Quantification of Silent Cerebral Infarction on High-Resolution FLAIR and Cognition in Sickle Cell Anemia

Front Neurol. 2022 Jun 29:13:867329. doi: 10.3389/fneur.2022.867329. eCollection 2022.

Abstract

Research in sickle cell anemia (SCA) has used, with limited race-matched control data, binary categorization of patients according to the presence or absence of silent cerebral infarction (SCI). SCI have primarily been identified using low-resolution MRI, with radiological definitions varying in lesion length and the requirement for abnormality on both fluid attenuated inversion recovery (FLAIR) and T1-weighted images. We aimed to assess the effect of published SCI definitions on global, regional, and lobar lesion metrics and their value in predicting cognition. One hundred and six patients with SCA and 48 controls aged 8-30 years underwent 3T MRI with a high-resolution FLAIR sequence and Wechsler cognitive assessment. Prevalence, number, and volume of lesions were calculated using a semi-automated pipeline for SCI defined as: (1) Liberal: any length (L-SCI); (2) Traditional: >3 mm in greatest dimension (T-SCI); (3) Restrictive; >3 mm in greatest dimension with a corresponding T1-weighted hypo-intensity (R-SCI). Globally, as hypothesized, there were large effects of SCI definition on lesion metrics in patients and controls, with prevalence varying from 24-42% in patients, and 4-23% in controls. However, contrary to hypotheses, there was no effect of any global metric on cognition. Regionally, there was a consistent distribution of SCI in frontal and parietal deep and juxta-cortical regions across definitions and metrics in patients, but no consistent distribution in controls. Effects of regional SCI metrics on cognitive performance were of small magnitude; some were paradoxical. These findings expose the challenges associated with the widespread use of SCI presence as a biomarker of white-matter injury and cognitive dysfunction in cross-sectional high-resolution MRI studies in patients with SCA. The findings indicate that with high-resolution MRI: (1) radiological definitions have a large effect on resulting lesion groups, numbers, and volumes; (2) there is a non-negligible prevalence of lesions in young healthy controls; and (3) at the group-level, there is no cross-sectional association between global lesion metrics and general cognitive impairment irrespective of lesion definition and metric. With high-resolution multi-modal MRI, the dichotomy of presence or absence of SCI does not appear to be a sensitive biomarker for the detection of functionally significant pathology; the search for appropriate endpoints for clinical treatment trials should continue.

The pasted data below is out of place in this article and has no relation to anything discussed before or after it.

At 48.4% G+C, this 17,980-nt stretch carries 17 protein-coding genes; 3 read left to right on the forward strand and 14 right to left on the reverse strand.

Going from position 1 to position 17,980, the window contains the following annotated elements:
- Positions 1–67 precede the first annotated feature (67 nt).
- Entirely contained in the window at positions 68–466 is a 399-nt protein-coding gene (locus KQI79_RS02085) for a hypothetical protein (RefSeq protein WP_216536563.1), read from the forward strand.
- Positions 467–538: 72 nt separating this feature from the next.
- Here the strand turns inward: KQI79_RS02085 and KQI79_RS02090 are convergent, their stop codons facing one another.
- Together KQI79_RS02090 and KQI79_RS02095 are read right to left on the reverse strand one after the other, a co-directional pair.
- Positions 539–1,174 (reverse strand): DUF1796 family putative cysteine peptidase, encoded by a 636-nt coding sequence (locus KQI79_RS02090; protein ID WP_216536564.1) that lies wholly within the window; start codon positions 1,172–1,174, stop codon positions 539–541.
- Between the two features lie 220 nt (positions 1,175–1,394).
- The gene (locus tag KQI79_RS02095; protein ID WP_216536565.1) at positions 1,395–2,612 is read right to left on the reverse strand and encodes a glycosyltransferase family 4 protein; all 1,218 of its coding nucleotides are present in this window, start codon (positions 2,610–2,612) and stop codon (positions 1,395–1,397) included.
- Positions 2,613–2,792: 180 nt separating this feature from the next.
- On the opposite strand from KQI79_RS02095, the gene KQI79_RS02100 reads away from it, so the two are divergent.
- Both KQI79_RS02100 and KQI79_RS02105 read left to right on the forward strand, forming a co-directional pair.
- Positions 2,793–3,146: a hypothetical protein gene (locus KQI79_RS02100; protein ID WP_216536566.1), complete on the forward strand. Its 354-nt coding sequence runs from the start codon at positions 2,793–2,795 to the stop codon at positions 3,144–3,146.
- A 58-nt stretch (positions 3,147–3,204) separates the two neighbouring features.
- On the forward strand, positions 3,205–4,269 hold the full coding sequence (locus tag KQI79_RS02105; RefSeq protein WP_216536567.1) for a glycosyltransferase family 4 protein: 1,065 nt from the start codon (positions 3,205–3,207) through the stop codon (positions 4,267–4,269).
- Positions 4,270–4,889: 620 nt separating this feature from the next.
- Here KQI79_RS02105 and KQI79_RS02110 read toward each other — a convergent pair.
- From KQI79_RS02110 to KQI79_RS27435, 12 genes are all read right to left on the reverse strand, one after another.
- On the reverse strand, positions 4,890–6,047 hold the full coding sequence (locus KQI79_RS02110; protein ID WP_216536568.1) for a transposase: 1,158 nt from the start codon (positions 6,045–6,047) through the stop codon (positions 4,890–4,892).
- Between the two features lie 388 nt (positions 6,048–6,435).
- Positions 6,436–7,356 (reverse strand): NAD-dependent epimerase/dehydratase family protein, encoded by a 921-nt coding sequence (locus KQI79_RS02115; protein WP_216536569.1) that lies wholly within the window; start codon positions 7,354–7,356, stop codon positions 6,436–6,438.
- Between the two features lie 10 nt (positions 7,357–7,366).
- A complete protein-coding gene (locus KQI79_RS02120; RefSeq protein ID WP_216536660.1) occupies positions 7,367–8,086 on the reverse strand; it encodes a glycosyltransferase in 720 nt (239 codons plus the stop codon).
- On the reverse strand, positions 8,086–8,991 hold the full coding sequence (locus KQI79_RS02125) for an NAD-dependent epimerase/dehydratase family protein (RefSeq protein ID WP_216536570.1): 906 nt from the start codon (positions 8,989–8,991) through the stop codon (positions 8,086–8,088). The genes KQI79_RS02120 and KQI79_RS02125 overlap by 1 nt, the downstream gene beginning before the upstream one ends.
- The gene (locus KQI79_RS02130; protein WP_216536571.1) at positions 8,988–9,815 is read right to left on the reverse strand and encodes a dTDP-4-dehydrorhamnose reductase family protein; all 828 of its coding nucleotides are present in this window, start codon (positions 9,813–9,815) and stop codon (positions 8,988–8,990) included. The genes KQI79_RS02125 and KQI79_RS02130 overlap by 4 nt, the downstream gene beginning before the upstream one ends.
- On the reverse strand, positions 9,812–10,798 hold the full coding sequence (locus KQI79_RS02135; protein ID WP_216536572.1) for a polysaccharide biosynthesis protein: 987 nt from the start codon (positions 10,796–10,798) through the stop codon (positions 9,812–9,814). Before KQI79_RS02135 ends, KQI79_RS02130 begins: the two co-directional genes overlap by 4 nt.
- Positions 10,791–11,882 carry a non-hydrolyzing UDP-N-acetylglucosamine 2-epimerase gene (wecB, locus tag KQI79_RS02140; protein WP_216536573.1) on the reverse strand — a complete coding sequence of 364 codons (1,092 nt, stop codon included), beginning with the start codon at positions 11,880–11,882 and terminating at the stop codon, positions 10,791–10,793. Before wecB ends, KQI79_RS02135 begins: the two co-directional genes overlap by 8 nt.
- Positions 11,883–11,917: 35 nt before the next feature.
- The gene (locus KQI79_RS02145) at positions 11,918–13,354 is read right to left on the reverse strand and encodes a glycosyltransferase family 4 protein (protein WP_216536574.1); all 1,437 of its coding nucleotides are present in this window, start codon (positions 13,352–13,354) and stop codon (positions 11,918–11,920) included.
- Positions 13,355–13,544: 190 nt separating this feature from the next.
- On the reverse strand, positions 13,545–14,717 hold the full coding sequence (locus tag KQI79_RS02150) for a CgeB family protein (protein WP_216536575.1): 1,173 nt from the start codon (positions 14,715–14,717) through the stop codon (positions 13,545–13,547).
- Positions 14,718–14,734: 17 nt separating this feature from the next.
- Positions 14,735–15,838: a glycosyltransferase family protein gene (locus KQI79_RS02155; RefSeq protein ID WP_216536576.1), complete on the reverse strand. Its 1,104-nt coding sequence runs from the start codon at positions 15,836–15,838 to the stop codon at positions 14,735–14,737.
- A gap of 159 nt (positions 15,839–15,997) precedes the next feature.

Keywords: anemia; cognition; intelligence quotient; ischemia; magnetic resonance imaging; sickle cell; silent cerebral infarction; white matter hyperintensities.